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Discussion Starter · #1 · (Edited)
So my 8 year old daughter asked for a bike ramp/jump for her bike & scooter for Christmas. Looking for recommendations for everything from starting height to if we should build it or buy one that can adjust the height? (Ideally I don’t want to build one and in a month beginner height is boring and have to build a new one).

All feedback is appreciated!
 

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I am in the exact same spot, with twin 8 yo's. Difference is my boy wants to (but no skill) jump on scooter and bike, and daughter likes to roll jumps.

I ended up buying the LandWave set because it is a table top setup 3 part ramp set, plastic so it is light-weight and they can move it themselves (my kids are small), and is fine for exposed weather. There are cheaper ramps out there, but look VERY narrow for learning, especially the landings. I only peaked in the box because this is a 2021 Christmas present that arrived last week. Probably too late, but I'll report back in a month or so.

I had built a small wood jump for them previously, but it is heavy and doesn't hold up great being outside all year.
 

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I built this style two piece for my small backyard to help my daughter get used to rollers, jumps, and terrain changes. It is too small to really "jump" for an adult, but is nice as you can make a gap with a small case pad to work on the mental game. It is also a decent racer "roller" to gain speed. When my daughter started on it I just took some scrap logs and filled the gap with roll-able "natural" material. It coated it with two coats of exterior paint and it seems to be holding up ok after two full seasons. Bending the ply was a pain, but curves look fancy when done.

https://philkmetz.com/beginner-friendly-bike-ramp
 

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Okay call me lame but I bought Landwaves for me.

With no pump tracks close by and a spouse who use divorce me if I tried to build one in my backyard- they were the best solution I found. They are meant to give me some low consequence, driveway skills practice and they do the job better than I expected. I got 4 ramps and 2 boxes- I can make several configurations that allow me to practice row/anti-row (Lee likes bikes), punches, small table top jumps, slow speed wheelie drops, bunny hops, pumping etc…

They are bulky, but easy to set-up and I think provide more versatility for different configurations. I got them from Amazon and the kit I got was about $400- 1 kit included the 4 ramps and a box and I got an additional box. This was pre-supply issues so I imagine the price has increased somewhat.

I store them outside but usually take them apart so neighborhood kids don’t help themselves to a jump.
 

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Jeeprage- I double the ramp take-off/landing to make the ramps wider for me- that being said I do that more for my weight to prevent sliding. The width isn’t too bad actually and they should be good if they hit the jump center. Kids shouldn’t have an issue with sliding- they haven’t slid for me and I am 220lbs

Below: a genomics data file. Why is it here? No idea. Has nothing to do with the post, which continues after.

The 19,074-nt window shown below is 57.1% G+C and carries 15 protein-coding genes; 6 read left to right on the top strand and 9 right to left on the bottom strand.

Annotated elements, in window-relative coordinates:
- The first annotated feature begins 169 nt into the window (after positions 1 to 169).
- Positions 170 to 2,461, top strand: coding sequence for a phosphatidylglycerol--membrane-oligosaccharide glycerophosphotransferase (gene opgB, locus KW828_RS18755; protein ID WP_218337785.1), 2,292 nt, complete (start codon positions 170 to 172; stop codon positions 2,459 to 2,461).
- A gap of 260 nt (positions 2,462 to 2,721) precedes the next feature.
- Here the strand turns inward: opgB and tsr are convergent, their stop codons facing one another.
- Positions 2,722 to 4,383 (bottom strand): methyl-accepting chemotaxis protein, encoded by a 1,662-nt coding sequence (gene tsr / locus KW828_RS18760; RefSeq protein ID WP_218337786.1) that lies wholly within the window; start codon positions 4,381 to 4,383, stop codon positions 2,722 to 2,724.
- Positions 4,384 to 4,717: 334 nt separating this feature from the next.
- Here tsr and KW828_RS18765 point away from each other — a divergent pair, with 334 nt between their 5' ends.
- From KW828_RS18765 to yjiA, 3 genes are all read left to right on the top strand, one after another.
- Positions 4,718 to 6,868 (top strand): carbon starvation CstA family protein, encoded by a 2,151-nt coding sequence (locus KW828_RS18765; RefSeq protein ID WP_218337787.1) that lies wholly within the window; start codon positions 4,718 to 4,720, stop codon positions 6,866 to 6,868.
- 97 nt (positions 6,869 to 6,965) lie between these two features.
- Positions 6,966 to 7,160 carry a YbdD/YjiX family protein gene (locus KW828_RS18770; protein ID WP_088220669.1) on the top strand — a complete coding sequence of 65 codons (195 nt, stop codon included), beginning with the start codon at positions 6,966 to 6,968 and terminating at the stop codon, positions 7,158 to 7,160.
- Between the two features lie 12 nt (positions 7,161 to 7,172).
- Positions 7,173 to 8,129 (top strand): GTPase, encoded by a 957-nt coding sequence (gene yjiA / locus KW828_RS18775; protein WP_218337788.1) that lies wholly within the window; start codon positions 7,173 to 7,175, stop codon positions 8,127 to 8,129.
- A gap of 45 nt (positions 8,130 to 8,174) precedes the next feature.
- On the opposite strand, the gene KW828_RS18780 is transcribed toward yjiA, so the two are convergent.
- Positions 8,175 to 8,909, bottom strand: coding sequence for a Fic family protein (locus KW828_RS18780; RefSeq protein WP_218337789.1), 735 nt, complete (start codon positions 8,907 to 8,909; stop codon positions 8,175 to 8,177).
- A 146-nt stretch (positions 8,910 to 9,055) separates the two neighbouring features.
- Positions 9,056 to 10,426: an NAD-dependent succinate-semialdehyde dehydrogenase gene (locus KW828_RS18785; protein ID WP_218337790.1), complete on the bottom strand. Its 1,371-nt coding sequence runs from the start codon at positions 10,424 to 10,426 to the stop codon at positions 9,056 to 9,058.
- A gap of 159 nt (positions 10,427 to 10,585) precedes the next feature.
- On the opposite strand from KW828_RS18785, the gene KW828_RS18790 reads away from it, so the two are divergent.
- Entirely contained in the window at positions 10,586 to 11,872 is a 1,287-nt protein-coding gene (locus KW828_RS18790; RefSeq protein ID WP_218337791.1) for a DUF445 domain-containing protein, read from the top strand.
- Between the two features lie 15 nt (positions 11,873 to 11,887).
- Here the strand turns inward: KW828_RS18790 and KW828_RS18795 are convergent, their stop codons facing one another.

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They are geared more towards bmx/skate, but Ramptech is great if they have something that works for what you are looking for. They come with all the framing wood, screws and now have gone to a composite decking that is impervious to water and grippy. I have three of their products for my son and they've stood the test of time.

Construction is extremely straightforward but my son really got a kick out of helping and that made him feel more invested it in, which I like.

Kicker
 

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Kids don't scrounge plywood and bricks or cinder blocks for ramps anymore?

Bicycle Tire Wheel Bicycle wheel Sky

(Yes, I'm old)
First thing I that came to my mind.
Ahhh..the memories of cracking plywood, bricks that would collapse and tip over upon impact, hard flat landings on an old steel Schwinn Stingray. Bent rims and road rash, what’s not to like?

We don’t need no stinking helmets or pads. 😡
 

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Holy hell these premade ramps are expensive. I suppose if you don't have the tools, which are minimal, the time, or need something more precise for smaller radius wheels they may be worth it. That said, even my jankey carpentry skills can build something curved that is good enough for bike use. Any human with thumbs can build a wedge. Screws or nails are recommended but optional.
 

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Holy hell these premade ramps are expensive. I suppose if you don't have the tools, which are minimal, the time, or need something more precise for smaller radius wheels they may be worth it. That said, even my jankey carpentry skills can build something curved that is good enough for bike use. Any human with thumbs can build a wedge. Screws or nails are recommended but optional.
Big part of it was the weight. My son also has a Traxxis Slash and used the ramp for that as well. He could pull the plastic ramp out on his own. Not so with the wooden one I made.
 

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Big part of it was the weight. My son also has a Traxxis Slash and used the ramp for that as well. He could pull the plastic ramp out on his own. Not so with the wooden one I made.
IME, anything that's light enough for a little kid to move is too light to work as an actual ramp.
We had some of those plastic ones around when my kids was like 4 or 5 and even then they weren't stable enough to hit, as well as being slippery as hell.
Fine for an RC car, not so much for a person. Better off just building something that's actually worth learning on.
 
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